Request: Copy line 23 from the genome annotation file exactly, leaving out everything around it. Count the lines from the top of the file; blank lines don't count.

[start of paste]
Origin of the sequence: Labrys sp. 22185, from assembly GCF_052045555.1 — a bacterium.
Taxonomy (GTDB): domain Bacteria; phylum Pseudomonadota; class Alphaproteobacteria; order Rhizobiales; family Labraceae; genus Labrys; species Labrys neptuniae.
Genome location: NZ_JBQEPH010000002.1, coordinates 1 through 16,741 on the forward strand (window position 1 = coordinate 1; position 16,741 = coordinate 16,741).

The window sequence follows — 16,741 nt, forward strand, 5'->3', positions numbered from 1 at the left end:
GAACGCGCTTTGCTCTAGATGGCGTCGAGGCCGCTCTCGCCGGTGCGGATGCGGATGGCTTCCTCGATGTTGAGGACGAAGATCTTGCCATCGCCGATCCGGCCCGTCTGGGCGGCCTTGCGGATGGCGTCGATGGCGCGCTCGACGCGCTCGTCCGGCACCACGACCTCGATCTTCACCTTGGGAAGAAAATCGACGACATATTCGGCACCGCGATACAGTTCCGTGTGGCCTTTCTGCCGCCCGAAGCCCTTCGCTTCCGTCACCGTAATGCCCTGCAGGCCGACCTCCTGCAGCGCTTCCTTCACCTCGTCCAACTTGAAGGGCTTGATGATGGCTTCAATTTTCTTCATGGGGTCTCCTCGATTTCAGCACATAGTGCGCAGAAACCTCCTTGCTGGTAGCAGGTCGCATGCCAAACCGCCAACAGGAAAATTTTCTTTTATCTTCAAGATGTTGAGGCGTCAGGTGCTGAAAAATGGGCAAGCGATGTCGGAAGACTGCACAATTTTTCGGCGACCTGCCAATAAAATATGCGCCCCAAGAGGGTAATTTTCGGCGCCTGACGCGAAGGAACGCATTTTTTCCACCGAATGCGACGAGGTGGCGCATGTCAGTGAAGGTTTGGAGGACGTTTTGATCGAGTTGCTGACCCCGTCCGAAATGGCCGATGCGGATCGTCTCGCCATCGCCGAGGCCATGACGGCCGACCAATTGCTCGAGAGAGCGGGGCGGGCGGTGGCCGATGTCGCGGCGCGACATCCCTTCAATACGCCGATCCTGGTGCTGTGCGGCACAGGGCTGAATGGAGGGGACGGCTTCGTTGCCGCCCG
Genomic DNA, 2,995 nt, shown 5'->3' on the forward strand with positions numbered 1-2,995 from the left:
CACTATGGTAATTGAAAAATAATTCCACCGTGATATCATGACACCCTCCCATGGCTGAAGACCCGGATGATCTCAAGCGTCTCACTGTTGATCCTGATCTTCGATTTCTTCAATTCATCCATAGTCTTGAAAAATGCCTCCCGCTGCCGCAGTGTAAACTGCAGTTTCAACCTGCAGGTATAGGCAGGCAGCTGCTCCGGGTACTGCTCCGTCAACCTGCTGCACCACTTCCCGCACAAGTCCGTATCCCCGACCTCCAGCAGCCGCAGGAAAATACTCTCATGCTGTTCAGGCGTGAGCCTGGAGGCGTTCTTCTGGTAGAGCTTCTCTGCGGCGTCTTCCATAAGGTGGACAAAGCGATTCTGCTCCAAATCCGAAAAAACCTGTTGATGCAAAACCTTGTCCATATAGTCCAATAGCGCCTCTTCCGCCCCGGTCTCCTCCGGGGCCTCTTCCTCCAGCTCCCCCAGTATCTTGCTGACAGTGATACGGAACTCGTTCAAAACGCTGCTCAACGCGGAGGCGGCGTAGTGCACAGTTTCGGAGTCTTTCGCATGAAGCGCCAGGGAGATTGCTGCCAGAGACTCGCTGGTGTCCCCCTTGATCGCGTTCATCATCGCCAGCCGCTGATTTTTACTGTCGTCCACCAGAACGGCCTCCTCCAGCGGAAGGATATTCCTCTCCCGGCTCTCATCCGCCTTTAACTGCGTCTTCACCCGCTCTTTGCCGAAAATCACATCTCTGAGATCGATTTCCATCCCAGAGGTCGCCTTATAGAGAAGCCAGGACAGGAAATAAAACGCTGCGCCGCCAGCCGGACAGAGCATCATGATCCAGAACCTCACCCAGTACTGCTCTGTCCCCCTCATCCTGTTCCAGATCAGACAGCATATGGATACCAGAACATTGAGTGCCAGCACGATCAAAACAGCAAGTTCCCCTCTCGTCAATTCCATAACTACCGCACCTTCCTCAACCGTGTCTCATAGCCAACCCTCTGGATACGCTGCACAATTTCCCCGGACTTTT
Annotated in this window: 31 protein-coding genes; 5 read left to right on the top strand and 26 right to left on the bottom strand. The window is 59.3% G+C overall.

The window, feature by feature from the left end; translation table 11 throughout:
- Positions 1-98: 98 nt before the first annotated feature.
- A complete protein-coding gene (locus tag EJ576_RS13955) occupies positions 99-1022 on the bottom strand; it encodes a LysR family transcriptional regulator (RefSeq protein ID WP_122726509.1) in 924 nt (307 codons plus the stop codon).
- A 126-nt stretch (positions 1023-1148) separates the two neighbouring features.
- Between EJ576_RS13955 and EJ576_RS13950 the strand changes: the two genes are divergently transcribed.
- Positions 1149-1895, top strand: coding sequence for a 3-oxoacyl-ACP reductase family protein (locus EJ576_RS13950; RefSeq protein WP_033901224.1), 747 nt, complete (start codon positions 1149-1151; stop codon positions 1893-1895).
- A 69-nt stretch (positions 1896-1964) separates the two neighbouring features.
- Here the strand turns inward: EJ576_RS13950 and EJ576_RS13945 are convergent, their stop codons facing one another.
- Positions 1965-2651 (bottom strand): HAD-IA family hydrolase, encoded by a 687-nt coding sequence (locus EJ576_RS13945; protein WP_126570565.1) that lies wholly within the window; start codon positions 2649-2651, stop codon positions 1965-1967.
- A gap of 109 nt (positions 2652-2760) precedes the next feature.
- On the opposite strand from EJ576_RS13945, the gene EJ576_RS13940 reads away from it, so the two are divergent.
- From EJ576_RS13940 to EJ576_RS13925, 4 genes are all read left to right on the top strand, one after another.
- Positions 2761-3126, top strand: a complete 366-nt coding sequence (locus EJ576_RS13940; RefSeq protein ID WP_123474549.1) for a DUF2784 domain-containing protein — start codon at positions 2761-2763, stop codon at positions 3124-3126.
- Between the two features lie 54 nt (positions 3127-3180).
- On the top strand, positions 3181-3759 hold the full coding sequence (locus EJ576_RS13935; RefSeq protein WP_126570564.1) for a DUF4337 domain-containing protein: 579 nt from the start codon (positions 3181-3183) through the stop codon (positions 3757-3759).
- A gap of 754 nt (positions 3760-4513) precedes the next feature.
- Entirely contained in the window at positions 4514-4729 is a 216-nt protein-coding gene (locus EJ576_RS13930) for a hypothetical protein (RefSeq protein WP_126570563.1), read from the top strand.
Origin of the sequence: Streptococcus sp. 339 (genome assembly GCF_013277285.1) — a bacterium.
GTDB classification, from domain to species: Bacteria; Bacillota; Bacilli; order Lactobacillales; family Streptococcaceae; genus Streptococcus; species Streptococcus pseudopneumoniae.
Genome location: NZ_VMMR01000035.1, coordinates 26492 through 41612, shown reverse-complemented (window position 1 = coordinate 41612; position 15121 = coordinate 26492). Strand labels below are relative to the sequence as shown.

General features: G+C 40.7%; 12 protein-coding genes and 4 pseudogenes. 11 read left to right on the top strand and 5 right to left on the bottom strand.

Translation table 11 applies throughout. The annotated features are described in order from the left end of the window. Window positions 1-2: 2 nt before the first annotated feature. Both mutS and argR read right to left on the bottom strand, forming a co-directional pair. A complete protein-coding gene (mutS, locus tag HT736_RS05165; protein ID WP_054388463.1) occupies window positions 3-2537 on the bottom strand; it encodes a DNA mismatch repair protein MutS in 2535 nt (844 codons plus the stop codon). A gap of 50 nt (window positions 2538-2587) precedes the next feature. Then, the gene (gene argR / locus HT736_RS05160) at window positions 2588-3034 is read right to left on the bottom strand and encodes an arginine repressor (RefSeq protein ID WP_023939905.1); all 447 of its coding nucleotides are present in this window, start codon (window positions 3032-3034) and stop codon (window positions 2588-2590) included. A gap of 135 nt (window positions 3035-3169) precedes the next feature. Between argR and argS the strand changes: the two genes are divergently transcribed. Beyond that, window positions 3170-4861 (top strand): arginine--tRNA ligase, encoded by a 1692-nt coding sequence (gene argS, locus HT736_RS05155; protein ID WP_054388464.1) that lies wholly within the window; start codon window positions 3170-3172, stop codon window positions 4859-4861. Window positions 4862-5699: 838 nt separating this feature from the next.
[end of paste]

- On the top strand, positions 3181-3759 hold the full coding sequence (locus EJ576_RS13935; RefSeq protein WP_126570564.1) for a DUF4337 domain-containing protein: 579 nt from the start codon (positions 3181-3183) through the stop codon (positions 3757-3759).